Sea levels have risen by almost eight inches since the 1890s, an annual rate of about 0.06 inches per year, an amount barely noticeable except to those paying close attention.

But the rate of sea level rise has accelerated to 0.14 inches per year since 2006, and scientists predict it will continue to speed up as global temperatures climb.

The latest dire warnings suggest sea level could rise by as much as 1.3 feet by 2050 and up to 8.2 feet (2.5 metres) by 2100, depending on the success of global efforts to reduce greenhouse gas emissions.

 

FOCUS ON COMOX VALLEY IMPACTS

To determine how rising sea levels will affect the Comox Valley coastline, the Comox Valley Regional District is undertaking detailed mapping of the regions 200 kilometres of coastline, from the Oyster River to Fanny Bay, including Denman and Hornby islands.

With a $500,000 grant from the National Disaster Mitigation Program, the CVRD hired Kerr Wood Leidal consulting engineers to assess the coastline from a geological perspective. They will produce maps and supporting technical data for five scenarios of sea level rise in the years 2030, 2050, 2100, 2150 and 2200.

The report will be a helpful planning guide for emergency management as well as for new development. And, the information will inform the CVRD how to make corresponding policy and regulatory changes, such as floodplain construction levels and setbacks.

The data will also help the CVRD predict how much flooding will occur and how long each flooding event will last.

“Sea level rise is coming whether we think it is or not and governments are being asked to act,” Alana Mullaly, the CVRD’s senior manager of the Regional Growth Strategy and sustainability, told Decafnation. “This will create a lot of hard conversations.”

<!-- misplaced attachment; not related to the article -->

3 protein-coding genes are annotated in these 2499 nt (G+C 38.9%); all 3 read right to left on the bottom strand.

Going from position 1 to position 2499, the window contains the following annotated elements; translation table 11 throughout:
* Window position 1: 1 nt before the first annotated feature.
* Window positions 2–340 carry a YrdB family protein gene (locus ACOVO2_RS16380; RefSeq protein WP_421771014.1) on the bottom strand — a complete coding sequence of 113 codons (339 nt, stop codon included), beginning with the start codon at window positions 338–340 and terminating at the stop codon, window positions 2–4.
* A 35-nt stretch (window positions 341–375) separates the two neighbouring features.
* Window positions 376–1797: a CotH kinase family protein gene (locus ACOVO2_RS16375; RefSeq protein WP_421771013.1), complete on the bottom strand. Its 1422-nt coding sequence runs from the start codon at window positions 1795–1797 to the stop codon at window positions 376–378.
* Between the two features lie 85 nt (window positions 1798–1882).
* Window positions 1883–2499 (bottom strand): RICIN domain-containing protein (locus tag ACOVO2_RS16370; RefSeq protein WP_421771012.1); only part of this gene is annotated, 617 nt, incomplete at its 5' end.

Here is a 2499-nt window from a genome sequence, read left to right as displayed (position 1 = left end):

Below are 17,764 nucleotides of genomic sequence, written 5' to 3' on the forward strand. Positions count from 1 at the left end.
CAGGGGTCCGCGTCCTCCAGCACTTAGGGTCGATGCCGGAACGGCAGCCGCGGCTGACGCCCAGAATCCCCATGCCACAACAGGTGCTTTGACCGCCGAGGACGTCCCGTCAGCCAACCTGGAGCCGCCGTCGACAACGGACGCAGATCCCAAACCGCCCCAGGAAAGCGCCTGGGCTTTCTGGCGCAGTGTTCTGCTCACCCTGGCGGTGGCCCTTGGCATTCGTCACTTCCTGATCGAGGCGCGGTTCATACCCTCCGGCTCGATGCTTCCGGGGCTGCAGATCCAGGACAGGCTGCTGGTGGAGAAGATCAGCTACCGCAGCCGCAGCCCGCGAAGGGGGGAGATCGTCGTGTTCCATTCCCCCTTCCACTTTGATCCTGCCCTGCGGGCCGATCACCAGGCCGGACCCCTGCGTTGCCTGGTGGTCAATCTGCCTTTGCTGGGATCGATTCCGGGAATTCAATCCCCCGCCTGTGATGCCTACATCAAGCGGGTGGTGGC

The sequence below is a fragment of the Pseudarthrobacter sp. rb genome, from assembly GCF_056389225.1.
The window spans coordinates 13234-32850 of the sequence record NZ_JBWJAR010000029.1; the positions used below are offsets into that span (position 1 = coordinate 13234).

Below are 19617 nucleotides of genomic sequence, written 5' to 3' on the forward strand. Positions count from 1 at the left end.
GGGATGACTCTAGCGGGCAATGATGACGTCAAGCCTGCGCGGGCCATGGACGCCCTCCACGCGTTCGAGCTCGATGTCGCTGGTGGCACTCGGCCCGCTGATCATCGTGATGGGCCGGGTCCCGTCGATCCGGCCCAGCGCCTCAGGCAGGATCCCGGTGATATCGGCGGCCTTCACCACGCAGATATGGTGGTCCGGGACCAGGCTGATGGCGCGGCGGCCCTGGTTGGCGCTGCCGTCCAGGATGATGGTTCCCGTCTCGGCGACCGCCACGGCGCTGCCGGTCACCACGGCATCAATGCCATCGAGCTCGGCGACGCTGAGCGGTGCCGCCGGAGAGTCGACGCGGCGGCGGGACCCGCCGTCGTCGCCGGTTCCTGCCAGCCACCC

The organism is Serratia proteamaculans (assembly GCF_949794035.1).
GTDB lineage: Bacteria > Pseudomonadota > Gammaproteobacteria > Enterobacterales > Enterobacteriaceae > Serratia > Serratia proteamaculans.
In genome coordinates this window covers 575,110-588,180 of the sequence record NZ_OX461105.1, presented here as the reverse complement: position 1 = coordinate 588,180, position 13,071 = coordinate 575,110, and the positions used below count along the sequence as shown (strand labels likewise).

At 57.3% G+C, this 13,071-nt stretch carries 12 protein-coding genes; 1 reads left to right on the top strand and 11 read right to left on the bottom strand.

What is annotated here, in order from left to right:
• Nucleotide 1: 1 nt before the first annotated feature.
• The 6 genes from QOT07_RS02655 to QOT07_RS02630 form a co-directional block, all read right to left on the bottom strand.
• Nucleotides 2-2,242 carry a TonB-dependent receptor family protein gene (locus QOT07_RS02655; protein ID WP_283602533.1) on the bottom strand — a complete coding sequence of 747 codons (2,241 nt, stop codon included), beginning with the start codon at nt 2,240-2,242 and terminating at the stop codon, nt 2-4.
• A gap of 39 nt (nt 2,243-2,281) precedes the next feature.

With rising sea levels pouring over portions of our coastline, how close to the foreshore should building be allowed? Where should local governments put new infrastructure? How should local government manage its assets, such as parkland and archaeological sites? Who will pay for the restoration or relocation of assets?

Sea levels most certainly will have an effect on future land use planning.

“The CVRD may get a request to put a park here or a development there, but that property may be underwater in 20 years,” Mullaly said. “I’m thinking about the weighing of values that we, as a community, will need to do in dealing with climate change.”

 

RICHER DATA FOR ENGINEERS

To do this coastal flood mapping, the consultants will use LIDAR (Light Detecting and Ranging) to survey land remotely and produce high resolution topographic contours. The province has already flown LIDAR equipment over our area to collect the raw survey data and the consultants will process the data for use in the development of hundreds of maps.

Right now, communities that do not have coastal flood mapping generally rely on the requirements set by the province, which are based on mapping from the 1970s and 1980s.

Those maps did not account for any sea level rise, and neither does the current CVRD floodplain bylaw.

But by professional code, once engineers know something they have to consider it, and they have been taking sea level rise into account based on limited information. This report will give engineers richer local data.

Coastal flood mapping will put the CVRD in compliance with the Coastal Food Hazard Guideline, which is the main resource for engineers designing construction projects.

 

WHAT IT MEANS FOR THE PUBLIC